First Two Weeks of Teaching

The first two weeks flew by on light speed status. Those first two weeks of teaching are a time for backing your ideal classroom environment. This is the easiest time to build culture. My pedagogy, or teaching philosophy, is super simple. Everyone has the capacity to be great. Simple as that. I encourage my students to find shortcuts in their assignments, while maintaining that we’re here to provide quality, not quantity. I’m still waiting for that day when I pose an open-ended question on the board (part of my English program to encourage students to just write, about whatever – because communication is key and a major reason why Language Arts is so disengaging is because of the limited ways it is utilized) and a student answers with one sentence, or with one word. That’s thinking outside the box. That’s different. That’s being unique.

 

The first two weeks are spent establishing routines and refurbishing dusty brains. Getting back into routine is something that students and teachers both need in order to build for another ten months of learning and growing. This year, I came in with the mentality that I would make a more conscious effort to allow my students to teach me. This means that I would attempt to stimulate conversations that went beyond curriculum and delved into dialogue about ourselves. I went into my first day, and effectively first week, with no lesson or day plan. I went in hoping that my students would create the environment that would be most comfortable and beneficial to them. It is still early but I think that we arrived at this.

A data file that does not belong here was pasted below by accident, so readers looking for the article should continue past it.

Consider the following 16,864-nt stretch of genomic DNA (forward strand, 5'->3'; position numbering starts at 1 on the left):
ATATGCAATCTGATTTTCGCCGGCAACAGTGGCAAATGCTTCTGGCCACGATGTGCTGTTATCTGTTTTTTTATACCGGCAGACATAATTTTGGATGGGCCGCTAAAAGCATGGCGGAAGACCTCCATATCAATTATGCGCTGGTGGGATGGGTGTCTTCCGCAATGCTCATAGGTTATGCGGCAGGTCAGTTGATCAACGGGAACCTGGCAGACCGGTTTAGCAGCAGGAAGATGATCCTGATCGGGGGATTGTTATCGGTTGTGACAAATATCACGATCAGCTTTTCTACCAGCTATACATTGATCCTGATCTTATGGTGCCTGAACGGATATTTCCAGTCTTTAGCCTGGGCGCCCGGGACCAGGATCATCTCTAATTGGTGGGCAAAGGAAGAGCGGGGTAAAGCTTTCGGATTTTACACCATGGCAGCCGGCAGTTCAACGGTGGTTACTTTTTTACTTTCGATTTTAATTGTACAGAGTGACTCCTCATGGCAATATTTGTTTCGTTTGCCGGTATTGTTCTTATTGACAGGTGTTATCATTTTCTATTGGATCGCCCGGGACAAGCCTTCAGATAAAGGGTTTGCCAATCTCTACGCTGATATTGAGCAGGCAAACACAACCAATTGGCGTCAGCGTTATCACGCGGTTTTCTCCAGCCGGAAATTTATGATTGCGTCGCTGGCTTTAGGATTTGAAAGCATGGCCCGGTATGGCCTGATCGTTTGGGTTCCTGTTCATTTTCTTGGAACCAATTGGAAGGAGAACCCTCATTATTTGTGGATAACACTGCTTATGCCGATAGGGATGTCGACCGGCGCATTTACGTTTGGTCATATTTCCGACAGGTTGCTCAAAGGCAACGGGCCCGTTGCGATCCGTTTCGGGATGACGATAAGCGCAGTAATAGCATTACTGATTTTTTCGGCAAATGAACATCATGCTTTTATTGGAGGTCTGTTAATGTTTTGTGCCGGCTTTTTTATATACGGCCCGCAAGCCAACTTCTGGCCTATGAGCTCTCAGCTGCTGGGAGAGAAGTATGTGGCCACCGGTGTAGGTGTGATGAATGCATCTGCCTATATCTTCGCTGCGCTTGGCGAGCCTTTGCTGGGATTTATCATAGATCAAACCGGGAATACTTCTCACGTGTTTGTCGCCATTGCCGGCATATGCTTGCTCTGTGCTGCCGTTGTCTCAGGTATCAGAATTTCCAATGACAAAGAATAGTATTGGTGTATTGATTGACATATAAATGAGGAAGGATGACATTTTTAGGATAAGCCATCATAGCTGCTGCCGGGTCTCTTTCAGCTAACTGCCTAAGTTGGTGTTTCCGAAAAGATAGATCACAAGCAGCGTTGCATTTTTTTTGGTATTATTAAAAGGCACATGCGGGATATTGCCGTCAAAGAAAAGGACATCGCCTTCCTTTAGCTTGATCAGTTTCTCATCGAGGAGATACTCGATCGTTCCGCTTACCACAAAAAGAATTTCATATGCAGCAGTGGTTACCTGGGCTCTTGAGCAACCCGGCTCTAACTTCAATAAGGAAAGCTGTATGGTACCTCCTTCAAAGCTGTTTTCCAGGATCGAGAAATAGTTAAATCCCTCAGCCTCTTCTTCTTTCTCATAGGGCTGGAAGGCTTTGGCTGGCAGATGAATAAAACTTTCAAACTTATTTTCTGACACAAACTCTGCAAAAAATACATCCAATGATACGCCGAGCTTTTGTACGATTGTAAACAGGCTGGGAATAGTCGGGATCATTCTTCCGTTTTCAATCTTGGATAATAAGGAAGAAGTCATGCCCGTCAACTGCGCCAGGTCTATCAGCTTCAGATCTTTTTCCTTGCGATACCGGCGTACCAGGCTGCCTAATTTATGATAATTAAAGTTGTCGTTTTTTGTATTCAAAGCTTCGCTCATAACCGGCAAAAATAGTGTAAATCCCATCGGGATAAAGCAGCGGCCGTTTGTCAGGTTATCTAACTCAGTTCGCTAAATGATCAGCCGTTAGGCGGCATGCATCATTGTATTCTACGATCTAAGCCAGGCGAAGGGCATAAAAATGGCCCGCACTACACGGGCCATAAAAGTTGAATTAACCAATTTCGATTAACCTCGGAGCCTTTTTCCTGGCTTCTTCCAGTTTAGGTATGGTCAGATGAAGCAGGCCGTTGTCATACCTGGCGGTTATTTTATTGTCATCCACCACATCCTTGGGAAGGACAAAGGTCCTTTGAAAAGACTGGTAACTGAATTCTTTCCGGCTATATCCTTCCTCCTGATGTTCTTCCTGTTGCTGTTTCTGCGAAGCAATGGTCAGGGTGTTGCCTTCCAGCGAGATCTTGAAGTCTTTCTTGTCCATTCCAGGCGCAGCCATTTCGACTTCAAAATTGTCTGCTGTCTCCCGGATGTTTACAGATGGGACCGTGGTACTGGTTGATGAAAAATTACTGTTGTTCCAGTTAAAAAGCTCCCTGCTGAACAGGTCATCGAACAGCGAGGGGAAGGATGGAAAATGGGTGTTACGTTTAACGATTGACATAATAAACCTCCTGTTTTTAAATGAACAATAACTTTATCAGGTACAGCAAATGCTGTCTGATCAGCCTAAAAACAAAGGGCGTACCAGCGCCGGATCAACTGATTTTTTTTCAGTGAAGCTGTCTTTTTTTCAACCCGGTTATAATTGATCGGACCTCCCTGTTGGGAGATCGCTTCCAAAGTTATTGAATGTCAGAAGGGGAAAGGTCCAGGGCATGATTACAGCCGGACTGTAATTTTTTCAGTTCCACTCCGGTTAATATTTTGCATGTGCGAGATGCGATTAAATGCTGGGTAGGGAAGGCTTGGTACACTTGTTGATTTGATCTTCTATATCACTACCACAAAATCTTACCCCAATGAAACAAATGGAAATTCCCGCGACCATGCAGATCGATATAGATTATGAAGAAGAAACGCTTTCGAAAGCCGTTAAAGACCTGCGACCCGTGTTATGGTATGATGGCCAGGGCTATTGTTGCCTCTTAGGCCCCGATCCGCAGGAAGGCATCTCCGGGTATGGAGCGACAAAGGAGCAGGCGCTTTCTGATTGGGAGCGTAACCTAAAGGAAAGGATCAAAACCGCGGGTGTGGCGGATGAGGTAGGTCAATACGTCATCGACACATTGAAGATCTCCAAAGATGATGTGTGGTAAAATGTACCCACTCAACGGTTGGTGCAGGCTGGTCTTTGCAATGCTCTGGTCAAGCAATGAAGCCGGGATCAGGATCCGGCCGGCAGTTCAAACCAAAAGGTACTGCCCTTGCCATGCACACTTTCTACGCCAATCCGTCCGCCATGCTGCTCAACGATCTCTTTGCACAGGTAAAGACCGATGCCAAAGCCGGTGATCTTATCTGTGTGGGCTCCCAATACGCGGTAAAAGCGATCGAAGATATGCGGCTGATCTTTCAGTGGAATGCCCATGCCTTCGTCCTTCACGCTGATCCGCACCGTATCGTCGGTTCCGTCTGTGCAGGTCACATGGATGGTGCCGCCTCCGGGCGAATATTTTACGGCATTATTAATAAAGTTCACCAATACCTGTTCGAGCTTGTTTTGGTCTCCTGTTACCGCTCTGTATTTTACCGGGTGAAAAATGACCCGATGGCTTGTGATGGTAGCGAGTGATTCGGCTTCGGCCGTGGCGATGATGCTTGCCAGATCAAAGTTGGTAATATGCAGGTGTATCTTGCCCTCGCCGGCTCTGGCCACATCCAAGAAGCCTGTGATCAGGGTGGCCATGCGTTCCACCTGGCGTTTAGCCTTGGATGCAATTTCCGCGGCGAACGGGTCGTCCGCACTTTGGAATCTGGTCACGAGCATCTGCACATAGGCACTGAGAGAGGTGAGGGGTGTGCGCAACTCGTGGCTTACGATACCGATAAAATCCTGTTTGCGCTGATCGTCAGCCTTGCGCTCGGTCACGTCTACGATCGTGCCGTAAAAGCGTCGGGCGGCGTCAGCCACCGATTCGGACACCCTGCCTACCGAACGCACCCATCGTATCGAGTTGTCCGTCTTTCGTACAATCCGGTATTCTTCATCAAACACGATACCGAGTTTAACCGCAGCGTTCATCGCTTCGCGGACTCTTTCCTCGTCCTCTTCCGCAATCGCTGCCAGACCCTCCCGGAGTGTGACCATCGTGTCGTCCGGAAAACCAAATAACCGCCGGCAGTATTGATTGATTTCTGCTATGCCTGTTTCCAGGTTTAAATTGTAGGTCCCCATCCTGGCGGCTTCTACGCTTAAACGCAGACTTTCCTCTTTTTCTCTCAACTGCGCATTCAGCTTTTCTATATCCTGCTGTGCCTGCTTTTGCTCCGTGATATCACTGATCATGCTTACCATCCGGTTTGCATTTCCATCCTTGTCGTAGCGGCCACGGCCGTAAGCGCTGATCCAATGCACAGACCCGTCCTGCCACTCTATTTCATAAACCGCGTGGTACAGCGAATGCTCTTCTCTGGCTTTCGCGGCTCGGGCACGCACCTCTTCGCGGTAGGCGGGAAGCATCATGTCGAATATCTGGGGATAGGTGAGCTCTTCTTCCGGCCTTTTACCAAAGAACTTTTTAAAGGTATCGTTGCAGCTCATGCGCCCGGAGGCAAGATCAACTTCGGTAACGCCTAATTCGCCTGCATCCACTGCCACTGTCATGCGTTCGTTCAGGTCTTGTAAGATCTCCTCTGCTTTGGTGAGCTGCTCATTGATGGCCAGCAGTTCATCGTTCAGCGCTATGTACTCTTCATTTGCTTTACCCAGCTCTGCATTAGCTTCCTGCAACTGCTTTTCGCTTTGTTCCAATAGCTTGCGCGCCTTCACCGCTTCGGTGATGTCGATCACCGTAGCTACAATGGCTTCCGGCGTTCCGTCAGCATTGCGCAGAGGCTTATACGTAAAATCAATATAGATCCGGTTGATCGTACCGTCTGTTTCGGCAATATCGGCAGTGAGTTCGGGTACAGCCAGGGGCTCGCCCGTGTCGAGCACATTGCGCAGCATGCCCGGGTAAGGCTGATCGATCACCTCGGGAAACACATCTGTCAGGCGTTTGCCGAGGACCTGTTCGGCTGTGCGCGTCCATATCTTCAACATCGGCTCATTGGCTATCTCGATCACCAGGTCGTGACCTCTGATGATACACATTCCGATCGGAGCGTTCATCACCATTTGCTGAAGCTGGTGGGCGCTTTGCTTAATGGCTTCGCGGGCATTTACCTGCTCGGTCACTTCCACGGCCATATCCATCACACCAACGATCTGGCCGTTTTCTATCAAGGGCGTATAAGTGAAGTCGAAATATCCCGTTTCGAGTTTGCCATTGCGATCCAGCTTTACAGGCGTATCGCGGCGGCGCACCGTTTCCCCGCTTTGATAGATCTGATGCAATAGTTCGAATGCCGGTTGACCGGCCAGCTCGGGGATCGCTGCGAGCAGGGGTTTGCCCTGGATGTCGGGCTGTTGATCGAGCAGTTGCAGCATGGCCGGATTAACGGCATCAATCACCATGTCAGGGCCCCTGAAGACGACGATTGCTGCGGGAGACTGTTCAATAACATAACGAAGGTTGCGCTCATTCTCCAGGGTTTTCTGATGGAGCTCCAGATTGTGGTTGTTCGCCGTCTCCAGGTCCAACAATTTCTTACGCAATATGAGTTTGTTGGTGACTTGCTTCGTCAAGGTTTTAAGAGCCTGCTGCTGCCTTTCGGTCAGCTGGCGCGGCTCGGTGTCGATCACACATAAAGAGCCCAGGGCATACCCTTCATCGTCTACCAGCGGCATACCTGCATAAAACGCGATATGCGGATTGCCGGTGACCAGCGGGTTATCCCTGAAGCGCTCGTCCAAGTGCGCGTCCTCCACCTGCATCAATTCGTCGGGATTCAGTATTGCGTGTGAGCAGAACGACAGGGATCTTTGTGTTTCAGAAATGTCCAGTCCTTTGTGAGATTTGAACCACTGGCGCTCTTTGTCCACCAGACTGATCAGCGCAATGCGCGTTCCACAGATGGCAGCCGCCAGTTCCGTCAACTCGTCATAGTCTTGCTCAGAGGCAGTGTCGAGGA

After two weeks, a teacher should establish one major standard. That is the idea that the teacher, in whatever capacity she comes into the classroom, should, “say what they mean, and mean what they say.” What you want in your students should be communicated, modeled, and established in these first two weeks. If you are concerned with something as simple as keeping a clean classroom, instill this during those first 10 days. If you want your students to learn from you, and only you, you can establish that as well.

 

There is also one staple you have probably heard that you should immediately discard. This is the idea that “you shouldn’t smile until November” Please get rid of this. This is not authentic and it does nothing but make your class easier to manage. Classroom management should be the least of your worries. Real teachers choose this profession because they want to impact the next generation. Where does classroom management fit into this ideal? If it does, it is long down the line of things that you should be concerned about.

 

Two weeks is a good standard of establishing your role as the lead learner but also the environment you envision for your classroom. Hopefully you used these two weeks productively. If you didn’t, you still have until the end of September to re-brand your baseline philosophies.

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Matthew R. Morris

Educator, Speaker, Writer

Matthew R. Morris is a writer, speaker, and elementary educator in Toronto. He has an M.A. in Social Justice Education from OISE at the University of Toronto and is the author of the forthcoming book, Black Boys Like Me. 

Matthew R. Morris

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